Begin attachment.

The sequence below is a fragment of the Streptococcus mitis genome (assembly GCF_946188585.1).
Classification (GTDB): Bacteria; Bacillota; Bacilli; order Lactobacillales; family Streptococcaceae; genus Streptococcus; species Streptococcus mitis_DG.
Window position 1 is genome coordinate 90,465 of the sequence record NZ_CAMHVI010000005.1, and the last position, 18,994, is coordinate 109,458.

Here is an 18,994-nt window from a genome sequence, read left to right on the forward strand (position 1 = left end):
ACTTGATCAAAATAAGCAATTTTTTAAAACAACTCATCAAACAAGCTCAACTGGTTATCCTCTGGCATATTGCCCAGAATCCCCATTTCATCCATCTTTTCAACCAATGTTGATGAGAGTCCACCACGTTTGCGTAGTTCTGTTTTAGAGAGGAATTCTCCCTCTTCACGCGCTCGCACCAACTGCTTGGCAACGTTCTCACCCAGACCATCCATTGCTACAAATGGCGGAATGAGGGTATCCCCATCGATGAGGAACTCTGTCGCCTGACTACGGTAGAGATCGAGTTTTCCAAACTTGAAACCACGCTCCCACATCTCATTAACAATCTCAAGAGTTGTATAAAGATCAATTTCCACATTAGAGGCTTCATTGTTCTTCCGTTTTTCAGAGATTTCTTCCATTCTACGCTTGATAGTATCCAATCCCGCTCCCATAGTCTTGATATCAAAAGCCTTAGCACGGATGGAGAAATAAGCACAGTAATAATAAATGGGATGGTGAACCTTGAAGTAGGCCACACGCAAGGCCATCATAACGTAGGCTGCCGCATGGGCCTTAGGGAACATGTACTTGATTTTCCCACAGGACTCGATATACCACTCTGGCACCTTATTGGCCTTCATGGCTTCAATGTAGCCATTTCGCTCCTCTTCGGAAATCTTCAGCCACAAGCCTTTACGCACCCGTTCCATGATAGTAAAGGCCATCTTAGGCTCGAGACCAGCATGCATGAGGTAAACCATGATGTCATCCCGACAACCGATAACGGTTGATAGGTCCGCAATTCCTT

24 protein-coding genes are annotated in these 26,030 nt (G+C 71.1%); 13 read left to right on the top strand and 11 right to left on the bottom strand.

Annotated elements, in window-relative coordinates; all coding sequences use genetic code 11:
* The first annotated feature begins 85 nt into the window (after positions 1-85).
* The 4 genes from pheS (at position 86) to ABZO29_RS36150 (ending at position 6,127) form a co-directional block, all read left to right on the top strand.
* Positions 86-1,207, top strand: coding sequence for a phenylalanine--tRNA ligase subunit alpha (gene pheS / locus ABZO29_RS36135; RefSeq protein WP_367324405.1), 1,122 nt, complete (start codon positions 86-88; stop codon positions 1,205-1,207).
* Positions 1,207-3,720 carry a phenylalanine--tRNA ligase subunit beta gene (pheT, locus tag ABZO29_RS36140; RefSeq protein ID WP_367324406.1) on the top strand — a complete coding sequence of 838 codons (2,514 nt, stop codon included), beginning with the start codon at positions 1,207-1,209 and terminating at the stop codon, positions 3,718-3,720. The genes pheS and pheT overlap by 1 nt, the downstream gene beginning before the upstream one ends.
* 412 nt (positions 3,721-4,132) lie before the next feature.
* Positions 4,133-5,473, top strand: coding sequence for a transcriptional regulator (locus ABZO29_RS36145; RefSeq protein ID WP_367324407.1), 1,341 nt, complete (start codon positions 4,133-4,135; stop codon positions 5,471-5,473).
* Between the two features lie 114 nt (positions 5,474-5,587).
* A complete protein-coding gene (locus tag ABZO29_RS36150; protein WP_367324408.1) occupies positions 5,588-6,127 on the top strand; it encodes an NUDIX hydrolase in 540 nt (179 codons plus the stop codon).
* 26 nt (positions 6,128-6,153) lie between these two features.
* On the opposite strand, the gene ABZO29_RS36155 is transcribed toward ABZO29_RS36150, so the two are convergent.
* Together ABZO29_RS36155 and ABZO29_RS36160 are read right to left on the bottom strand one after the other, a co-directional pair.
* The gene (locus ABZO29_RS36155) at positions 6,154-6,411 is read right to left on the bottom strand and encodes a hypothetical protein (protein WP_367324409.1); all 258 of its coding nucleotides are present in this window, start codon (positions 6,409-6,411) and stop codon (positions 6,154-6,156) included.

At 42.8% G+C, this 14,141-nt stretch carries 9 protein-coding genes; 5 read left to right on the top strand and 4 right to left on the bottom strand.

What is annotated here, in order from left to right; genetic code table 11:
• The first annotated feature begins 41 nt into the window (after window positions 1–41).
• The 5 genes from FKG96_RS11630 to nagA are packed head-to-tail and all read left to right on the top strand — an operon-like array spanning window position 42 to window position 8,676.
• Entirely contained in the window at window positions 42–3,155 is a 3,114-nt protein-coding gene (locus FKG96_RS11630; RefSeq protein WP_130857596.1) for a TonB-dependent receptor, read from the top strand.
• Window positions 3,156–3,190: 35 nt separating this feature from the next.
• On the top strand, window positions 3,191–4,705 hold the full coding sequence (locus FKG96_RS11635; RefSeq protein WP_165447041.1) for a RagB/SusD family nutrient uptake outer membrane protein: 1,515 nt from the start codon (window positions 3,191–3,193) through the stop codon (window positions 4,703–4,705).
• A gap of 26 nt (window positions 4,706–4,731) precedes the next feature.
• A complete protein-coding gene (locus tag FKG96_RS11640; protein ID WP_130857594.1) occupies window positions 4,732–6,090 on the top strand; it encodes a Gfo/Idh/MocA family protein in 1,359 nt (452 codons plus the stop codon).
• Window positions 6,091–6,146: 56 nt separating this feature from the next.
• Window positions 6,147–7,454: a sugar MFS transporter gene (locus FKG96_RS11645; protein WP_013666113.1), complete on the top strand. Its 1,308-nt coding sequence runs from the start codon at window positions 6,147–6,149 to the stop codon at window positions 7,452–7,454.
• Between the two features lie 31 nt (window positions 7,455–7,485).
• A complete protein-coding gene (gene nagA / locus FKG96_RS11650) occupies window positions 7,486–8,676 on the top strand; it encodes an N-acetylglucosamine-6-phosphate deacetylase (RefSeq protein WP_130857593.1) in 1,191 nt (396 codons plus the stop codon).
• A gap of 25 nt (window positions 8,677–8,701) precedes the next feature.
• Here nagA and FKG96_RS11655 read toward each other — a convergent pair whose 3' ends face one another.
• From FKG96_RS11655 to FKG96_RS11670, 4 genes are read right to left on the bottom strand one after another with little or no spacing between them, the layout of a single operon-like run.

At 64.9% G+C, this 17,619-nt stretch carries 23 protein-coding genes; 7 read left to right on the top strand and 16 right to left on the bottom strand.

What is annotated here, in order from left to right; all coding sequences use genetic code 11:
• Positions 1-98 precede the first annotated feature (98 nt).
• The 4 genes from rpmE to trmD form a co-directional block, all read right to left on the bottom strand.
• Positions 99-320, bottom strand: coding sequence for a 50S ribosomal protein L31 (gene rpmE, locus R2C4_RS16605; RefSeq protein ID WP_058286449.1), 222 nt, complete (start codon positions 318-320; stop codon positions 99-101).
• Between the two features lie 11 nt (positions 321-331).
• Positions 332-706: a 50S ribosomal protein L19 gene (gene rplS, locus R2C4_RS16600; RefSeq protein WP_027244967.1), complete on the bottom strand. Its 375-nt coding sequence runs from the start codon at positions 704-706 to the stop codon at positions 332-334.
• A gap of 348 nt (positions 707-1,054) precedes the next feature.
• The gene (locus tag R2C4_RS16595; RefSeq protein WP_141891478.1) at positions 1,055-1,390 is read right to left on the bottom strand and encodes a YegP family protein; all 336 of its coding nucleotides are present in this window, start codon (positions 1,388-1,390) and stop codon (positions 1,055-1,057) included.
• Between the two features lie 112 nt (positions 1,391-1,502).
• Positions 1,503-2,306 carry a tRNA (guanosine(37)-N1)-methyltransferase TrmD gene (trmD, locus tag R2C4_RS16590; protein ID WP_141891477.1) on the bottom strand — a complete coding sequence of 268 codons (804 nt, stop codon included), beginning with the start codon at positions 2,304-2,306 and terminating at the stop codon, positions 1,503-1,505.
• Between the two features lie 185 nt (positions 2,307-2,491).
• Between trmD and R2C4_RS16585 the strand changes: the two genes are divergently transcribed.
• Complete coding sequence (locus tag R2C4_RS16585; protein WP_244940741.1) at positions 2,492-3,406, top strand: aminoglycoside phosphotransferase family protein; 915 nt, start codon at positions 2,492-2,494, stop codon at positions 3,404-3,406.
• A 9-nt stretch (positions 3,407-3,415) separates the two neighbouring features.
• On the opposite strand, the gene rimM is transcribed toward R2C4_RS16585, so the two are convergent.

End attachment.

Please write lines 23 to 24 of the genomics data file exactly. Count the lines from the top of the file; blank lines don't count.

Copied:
• The 5 genes from FKG96_RS11630 to nagA are packed head-to-tail and all read left to right on the top strand — an operon-like array spanning window position 42 to window position 8,676.
• Entirely contained in the window at window positions 42–3,155 is a 3,114-nt protein-coding gene (locus FKG96_RS11630; RefSeq protein WP_130857596.1) for a TonB-dependent receptor, read from the top strand.